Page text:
Monday, November 5, 2012

Colts Observations, Week 9


Two games over .500. I originally thought the Colts would be lucky to win three games this season. After seeing Luck play in the preseason, I upgraded that to five or six wins. Now they're 5-3 and knocking on the playoff door in a weak AFC. I'm impressed with how hard the team is playing...and it goes to show that having something to play for means everything.

Rookie passing record. Luck threw for 433 yards Sunday, eclipsing the single-game rookie record held by Cam Newton. Luck may have beaten that record by only a yard, but he wins the maturity game by about eight million points.

Dwayne Allen is a bad, bad man. The Colts' decision to grab a second tight end in the draft left me (and many other people) baffled. I can see why they grabbed Allen when he was available. He's fast and powerful...a great target for Luck to have.

Reggie bein' Reggie. Seven more catches for 78 more yards and a great touchdown grab for the resurgent Reggie Wayne. Most impressive? He did it this week without his magic orange gloves.

Effective ground game. Note that effective doesn't mean "great" or "dominant." The Colts ran the ball against the Dolphins in a few key situations. Delone Carter seemed particularly effective on some runs up the middle. They didn't crack 100 yards (as a team, the Colts rushed for 97 yards), but the Horseshoes ran just enough to keep the defense honest.

Two 100-yard days. Both Donnie Avery and T.Y. Hilton finished with more than 100 yards receiving. Hilton's day included a spectacular "go up and get it" touchdown grab (along with a dropped "gimme" touchdown); Avery's day included a terrific diving catch (along with a not-so-terrific attempt at a sideline grab in which the defense knocked the stuffing out of him).

"The most accurate kicker in the NFL..." Listen, Adam Vinatieri is good. You can't deny that. He's not having a good season, however. He missed two more field goals against the Dolphins...and has now missed six field goals on the year. He hasn't reached Kyle Brindza (sorry, Notre Dame fans) levels of concern, but the Colts need points whenever they can get 'em.

Second-half defense? The Colts allowed only three points in the second half after surrendering 17 at halftime. At one point, I commented that it looked like they'd have to score 30 points to beat the Dolphins. In the third and fourth quarters, the Colts clamped down defensively, coming up with enough stops to keep the game from getting out of control.

Say, could we get a turnover? While the defense didn't let the Dolphins put up a bunch of yardage in the second half, they also failed to create a turnover. Given that the new scheme is supposed to feast on confusing quarterbacks and generating turnovers with aggressive play, I'm a little concerned by this.

Third down efficiency. The Colts converted on 13 of 19 third down opportunities--many of them were third-and-long situations. On repeated occasions, Luck coolly delivered first-down pass to an open receiver. The kid was absolutely on fire.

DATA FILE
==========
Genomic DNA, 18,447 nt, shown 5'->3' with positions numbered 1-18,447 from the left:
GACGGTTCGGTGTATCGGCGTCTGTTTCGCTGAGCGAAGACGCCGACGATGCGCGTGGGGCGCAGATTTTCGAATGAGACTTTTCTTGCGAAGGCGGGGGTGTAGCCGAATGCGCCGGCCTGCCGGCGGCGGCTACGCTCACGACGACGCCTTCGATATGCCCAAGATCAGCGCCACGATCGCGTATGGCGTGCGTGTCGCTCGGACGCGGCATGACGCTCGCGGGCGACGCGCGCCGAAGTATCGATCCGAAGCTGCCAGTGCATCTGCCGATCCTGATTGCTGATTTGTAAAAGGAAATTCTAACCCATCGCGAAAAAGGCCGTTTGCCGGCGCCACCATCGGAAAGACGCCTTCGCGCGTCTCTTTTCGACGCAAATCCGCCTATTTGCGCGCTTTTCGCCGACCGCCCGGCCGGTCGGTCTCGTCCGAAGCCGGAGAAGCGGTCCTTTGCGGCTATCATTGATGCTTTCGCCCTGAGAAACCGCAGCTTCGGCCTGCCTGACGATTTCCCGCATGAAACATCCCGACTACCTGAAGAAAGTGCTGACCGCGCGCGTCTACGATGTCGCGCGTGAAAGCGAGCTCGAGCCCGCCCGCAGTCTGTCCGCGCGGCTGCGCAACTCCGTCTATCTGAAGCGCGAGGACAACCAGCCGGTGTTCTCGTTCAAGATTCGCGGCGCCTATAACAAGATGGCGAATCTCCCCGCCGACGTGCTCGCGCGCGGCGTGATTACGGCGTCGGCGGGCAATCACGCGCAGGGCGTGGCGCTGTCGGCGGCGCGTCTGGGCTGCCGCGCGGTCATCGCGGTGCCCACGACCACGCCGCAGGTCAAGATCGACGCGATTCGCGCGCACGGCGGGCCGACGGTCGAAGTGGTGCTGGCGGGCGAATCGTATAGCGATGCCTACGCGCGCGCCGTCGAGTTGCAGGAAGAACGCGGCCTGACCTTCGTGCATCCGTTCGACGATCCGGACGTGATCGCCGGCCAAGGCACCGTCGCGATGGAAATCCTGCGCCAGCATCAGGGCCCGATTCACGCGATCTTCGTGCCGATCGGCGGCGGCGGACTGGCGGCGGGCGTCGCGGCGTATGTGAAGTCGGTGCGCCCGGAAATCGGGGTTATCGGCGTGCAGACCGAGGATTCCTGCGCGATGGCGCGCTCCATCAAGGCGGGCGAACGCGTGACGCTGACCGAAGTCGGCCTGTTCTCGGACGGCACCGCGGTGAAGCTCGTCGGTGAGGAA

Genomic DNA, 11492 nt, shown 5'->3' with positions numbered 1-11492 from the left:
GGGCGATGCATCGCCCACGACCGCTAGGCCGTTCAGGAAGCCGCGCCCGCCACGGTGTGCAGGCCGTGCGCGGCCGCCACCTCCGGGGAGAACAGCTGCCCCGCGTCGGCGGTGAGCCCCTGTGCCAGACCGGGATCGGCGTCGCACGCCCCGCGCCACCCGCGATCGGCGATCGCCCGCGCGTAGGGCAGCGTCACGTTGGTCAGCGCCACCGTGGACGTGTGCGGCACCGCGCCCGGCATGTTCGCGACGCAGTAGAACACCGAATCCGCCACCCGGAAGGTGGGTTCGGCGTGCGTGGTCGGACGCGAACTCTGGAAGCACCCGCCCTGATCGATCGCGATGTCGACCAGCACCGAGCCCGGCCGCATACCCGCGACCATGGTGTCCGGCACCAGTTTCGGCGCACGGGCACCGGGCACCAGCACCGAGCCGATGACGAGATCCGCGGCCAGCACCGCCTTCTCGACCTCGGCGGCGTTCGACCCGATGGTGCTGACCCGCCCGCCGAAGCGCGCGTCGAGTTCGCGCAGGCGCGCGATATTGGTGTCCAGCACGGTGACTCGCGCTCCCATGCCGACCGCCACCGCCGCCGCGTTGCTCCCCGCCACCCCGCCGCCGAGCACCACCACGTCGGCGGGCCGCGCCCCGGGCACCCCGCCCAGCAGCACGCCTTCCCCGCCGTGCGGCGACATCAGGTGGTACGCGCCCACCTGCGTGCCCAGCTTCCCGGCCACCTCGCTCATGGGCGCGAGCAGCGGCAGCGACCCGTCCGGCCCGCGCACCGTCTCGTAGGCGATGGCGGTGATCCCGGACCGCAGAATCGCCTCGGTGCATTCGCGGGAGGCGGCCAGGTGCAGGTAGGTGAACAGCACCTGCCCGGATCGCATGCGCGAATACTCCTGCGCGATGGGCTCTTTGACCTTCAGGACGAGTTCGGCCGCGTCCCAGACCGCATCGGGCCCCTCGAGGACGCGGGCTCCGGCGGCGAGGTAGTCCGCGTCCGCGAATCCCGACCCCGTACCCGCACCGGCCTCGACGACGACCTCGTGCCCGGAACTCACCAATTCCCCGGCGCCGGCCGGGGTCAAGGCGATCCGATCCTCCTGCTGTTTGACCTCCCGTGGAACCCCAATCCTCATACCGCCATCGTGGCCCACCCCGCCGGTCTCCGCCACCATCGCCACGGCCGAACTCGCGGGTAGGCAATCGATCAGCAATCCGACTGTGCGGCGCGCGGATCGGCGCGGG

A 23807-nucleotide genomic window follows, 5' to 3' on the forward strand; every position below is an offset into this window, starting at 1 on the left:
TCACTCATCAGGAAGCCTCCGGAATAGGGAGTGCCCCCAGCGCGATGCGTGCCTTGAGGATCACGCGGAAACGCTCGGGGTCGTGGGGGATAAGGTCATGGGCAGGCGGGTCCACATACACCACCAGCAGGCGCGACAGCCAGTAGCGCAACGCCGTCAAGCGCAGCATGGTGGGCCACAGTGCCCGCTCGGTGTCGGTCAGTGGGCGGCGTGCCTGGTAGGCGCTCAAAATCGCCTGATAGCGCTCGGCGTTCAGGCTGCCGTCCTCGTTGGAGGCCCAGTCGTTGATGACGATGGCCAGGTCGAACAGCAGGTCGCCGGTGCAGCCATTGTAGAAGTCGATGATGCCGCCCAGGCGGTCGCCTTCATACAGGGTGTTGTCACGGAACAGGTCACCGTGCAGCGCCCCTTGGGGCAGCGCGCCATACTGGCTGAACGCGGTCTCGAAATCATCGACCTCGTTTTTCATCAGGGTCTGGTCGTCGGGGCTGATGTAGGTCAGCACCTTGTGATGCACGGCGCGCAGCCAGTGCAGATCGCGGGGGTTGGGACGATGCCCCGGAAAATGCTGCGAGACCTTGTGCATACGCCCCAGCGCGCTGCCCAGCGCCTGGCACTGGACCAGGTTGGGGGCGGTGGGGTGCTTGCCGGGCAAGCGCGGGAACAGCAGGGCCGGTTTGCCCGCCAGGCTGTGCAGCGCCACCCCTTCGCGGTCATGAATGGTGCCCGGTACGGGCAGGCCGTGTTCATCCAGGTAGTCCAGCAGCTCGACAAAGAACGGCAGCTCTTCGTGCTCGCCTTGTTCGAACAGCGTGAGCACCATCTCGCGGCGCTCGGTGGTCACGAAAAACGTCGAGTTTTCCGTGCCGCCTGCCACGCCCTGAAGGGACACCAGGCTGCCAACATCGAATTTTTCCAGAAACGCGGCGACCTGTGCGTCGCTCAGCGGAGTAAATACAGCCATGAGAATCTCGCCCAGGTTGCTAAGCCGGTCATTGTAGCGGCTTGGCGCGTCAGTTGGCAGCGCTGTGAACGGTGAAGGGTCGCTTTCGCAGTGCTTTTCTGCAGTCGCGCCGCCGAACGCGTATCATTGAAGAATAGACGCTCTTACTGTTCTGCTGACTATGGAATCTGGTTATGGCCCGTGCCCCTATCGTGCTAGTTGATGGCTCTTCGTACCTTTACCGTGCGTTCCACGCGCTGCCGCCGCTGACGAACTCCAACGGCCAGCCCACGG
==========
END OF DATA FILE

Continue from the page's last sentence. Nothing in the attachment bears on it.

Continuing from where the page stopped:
Finally hitting them deep. If there was one part of Luck's game that wasn't coming together consistently, it was the deep ball. It wasn't that he didn't have the arm to get it there, but he seemed off target. He hit Avery and Hilton on long plays...and darn near hit Hilton for another big pass. If he gets the long throws down consistently, watch out.

Freeman tackling machine deactivated. Jerrell Freeman had a quiet day (for him), credited with only two tackles. It's only noticeable because the guy averages just under a billion tackles a game.

Zero turnovers. When you talk about the offensive side of the game, this is a good thing. The Colts didn't fumble the ball or throw an interception. That helped offset a bad day from a penalty perspective (11 penalties for 91 yards). I should probably mention that there were a couple close calls from an interception standpoint.

Keep 'em busy. The Colts ran 75 plays to Miami's 58 plays. Much was made of the Dolphins go-go-go-go offensive tempo, but the Colts more than matched it.

"D" in Dolphins? Of what I'd heard about the Miami Dolphins this week, it was that they had one of the most underrated and talented defenses in the league. By the third quarter, they were gassed and running on fumes. I will say the Colts would've put up 35 points against a lesser defense. Yet, Luck still threw for 433 yards.

Vick Ballard, closer. Last week, the Ballard-Copter had liftoff, lifting the Colts to an overtime win on the road. This week, the rookie running back was more reserved (60 yards on 16 carries), but he saved his best for last: a powerful, third-down run that made sure Miami wouldn't get the ball back. When it was all said and done, Ballard--with defenders draped all over him and teammates pushing the pile as he backed himself upfield for more yards--covered 19 yards and broke Miami's back.

Inspiring words. The Colts didn't live their circumstances; they lived their vision. I don't need to write another word about that.

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